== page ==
We cannot afford to keep ignoring that.

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Filed under Activism, Cami Anderson, charter schools, Chris Christie, Common Core, Cory Booker, Newark, One Newark, politics, schools, Social Justice

New York Times Ignored Teacher Input on Eva Moskowitz

The September 7th New York Times Magazine ran a story by Daniel Bergner called “The Battle for New York Schools: Eva Moskowitz vs. Mayor Bill de Blasio”.  Bergner’s piece reads as an astonishing piece of hagiography to appear in the paper of record, ignoring any substantive argument about Ms. Moskowitz’s schools and repeating without critique her organization’s point of view.  Mr. Bergner did make note that he had spoken to critics of Ms. Moskowitz’s approach, notably Dr. Diane Ravitch of New York University whose input he represents thusly:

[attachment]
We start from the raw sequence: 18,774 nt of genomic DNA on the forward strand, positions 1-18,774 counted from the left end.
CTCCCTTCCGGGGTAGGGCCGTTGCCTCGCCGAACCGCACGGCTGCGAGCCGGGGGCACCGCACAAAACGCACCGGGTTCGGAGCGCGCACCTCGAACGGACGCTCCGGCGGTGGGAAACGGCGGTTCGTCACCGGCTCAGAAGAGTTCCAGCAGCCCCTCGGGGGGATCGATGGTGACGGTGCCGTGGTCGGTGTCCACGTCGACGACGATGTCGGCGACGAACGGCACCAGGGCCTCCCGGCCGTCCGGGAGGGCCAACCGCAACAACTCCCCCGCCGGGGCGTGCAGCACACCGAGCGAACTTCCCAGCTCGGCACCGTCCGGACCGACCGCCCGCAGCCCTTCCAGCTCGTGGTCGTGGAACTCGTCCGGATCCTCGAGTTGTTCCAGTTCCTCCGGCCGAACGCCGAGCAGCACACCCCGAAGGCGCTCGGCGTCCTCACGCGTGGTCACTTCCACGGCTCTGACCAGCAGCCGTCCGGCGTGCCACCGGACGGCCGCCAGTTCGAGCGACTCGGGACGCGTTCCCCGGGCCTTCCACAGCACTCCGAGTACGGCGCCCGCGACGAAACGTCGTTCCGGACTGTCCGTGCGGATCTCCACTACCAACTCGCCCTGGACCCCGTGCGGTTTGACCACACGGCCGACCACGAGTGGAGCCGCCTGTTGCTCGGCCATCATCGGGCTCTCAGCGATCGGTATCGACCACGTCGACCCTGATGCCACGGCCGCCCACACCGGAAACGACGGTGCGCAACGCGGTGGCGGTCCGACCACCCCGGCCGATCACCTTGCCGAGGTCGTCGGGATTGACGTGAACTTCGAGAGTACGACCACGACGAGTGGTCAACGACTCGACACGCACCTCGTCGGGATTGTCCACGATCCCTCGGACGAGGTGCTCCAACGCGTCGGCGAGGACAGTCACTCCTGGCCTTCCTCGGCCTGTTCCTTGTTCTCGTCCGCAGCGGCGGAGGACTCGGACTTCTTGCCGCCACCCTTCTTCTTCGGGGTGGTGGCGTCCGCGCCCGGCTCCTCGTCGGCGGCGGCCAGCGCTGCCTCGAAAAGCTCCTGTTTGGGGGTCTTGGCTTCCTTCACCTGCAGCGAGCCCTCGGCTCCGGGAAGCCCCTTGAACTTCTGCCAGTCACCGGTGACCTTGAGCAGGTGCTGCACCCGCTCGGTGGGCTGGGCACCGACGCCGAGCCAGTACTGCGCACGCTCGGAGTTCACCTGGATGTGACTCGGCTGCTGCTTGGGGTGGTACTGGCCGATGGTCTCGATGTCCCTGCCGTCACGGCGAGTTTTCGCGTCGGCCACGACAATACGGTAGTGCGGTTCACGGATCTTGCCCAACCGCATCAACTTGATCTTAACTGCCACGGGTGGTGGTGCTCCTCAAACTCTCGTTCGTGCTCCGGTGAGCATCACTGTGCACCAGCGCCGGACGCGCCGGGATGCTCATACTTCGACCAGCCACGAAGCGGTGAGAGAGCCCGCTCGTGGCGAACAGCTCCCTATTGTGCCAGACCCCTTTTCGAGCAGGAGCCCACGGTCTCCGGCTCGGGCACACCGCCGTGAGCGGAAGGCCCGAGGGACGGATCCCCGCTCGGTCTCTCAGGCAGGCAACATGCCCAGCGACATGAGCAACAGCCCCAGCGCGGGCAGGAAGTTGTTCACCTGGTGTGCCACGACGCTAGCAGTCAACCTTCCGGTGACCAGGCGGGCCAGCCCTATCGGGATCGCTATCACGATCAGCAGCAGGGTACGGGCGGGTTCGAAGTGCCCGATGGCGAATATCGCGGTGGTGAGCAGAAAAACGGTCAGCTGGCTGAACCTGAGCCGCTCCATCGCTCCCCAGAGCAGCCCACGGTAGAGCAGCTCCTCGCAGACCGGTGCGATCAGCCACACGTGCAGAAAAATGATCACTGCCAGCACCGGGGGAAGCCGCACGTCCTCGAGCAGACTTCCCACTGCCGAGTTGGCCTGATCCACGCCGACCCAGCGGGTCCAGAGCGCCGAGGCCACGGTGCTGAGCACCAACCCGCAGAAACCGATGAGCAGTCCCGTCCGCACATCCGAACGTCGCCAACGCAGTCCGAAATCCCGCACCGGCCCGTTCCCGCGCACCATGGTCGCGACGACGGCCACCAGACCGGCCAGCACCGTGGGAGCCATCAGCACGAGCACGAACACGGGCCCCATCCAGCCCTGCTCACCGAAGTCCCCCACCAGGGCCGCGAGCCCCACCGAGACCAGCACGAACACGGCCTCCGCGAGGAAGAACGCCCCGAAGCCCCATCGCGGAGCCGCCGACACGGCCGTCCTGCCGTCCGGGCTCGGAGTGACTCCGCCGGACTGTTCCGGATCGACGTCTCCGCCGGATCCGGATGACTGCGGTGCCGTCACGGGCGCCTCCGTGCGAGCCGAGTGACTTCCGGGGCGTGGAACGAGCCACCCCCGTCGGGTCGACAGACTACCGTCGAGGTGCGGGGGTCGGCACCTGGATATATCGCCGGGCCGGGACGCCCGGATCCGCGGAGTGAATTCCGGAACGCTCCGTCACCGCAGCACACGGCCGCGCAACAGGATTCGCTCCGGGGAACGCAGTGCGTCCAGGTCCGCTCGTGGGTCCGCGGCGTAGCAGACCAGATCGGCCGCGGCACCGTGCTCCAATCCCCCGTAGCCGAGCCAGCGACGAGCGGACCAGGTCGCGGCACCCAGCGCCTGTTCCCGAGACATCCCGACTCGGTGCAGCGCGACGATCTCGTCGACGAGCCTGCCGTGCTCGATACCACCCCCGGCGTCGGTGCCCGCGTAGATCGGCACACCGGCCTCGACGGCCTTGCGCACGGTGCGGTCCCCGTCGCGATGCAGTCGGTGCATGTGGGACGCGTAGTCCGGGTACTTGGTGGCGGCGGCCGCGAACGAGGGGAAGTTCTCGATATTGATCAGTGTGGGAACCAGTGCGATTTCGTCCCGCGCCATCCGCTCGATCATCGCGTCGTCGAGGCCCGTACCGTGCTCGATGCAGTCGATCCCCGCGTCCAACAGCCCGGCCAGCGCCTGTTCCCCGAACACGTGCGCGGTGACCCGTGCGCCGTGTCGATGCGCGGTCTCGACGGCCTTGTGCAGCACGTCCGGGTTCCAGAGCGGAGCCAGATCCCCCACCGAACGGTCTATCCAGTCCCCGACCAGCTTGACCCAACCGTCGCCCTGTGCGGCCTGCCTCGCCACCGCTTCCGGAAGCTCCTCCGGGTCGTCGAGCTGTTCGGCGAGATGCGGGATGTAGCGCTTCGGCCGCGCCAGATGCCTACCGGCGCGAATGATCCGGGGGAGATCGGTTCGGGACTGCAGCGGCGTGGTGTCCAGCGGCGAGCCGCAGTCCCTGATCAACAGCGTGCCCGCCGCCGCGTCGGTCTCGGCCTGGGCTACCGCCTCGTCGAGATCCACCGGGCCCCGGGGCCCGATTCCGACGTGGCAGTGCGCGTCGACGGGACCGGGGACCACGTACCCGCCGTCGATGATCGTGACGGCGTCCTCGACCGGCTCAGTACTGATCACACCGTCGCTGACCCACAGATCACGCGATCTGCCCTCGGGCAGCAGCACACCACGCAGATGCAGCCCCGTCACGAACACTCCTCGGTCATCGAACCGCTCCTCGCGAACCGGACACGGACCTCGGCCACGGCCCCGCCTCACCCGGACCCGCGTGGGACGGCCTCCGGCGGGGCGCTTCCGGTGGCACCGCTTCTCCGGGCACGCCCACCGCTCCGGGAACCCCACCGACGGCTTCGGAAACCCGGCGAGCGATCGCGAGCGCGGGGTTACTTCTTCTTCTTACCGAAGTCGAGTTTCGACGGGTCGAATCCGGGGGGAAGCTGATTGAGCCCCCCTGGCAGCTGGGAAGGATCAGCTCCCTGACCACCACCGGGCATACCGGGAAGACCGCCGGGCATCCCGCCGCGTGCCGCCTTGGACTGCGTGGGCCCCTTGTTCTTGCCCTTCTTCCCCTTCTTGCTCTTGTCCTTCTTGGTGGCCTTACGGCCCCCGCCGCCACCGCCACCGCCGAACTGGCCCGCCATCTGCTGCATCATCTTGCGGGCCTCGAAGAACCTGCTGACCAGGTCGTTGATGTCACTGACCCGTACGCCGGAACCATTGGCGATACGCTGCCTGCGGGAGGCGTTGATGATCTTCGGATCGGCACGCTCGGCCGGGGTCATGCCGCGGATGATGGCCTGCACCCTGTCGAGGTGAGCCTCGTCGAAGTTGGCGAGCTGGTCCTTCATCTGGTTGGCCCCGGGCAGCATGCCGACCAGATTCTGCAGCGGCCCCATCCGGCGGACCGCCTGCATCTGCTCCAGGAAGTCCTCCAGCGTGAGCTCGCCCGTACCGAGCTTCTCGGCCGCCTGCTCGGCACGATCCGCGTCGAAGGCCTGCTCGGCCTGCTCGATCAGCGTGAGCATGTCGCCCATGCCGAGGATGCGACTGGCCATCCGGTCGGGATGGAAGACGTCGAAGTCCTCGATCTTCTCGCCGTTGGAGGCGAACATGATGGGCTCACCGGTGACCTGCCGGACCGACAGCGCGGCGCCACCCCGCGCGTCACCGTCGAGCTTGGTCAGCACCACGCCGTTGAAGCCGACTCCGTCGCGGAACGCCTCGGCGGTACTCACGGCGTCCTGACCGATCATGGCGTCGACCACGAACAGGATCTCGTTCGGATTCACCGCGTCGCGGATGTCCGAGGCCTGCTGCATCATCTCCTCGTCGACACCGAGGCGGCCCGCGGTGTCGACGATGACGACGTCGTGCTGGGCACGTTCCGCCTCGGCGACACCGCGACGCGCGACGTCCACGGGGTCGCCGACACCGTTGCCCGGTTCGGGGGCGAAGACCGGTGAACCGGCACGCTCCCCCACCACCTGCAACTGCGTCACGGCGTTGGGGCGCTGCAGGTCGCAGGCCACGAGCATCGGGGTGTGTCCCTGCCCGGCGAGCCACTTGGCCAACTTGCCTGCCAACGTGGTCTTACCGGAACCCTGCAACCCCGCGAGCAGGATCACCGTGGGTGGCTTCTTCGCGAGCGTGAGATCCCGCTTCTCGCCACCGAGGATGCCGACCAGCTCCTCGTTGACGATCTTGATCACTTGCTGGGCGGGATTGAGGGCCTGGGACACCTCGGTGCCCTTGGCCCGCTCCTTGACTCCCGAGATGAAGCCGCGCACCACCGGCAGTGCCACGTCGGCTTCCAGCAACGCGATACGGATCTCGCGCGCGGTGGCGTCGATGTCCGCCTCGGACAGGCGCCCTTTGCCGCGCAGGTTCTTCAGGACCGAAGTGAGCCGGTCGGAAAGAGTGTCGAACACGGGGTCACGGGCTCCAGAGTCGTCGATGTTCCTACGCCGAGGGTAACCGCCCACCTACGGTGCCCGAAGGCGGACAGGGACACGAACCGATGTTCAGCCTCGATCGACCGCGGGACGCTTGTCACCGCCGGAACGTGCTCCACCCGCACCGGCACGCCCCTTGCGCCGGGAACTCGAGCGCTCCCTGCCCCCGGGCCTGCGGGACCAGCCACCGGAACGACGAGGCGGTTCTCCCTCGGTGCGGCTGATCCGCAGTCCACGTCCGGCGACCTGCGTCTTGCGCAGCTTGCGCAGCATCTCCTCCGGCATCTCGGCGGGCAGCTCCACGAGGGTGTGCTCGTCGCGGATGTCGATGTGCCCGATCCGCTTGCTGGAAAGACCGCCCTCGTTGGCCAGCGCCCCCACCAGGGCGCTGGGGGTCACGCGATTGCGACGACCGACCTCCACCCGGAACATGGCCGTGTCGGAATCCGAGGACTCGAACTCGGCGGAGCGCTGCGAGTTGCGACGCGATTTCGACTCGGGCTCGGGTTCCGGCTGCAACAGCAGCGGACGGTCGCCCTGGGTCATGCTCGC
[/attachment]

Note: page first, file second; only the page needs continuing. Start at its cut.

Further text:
When I talked with her, Ravitch indicted the hedge-fund titans and business moguls — including Kenneth Langone, a founder of Home Depot, and the Walton family of Walmart — who put their weight behind promising charter schools, leading their boards and lending political clout. “When they call themselves reformers,” she says, “it’s something I gag on.” What these philanthropists are all about, Ravitch says, is making themselves feel good while using charters as a halfway step in a covert effort to pull the country toward the privatization of education. For charter opponents, liberalism is in jeopardy. And from this perspective, Moskowitz, with her results and her readiness to trumpet them, poses the greatest risk.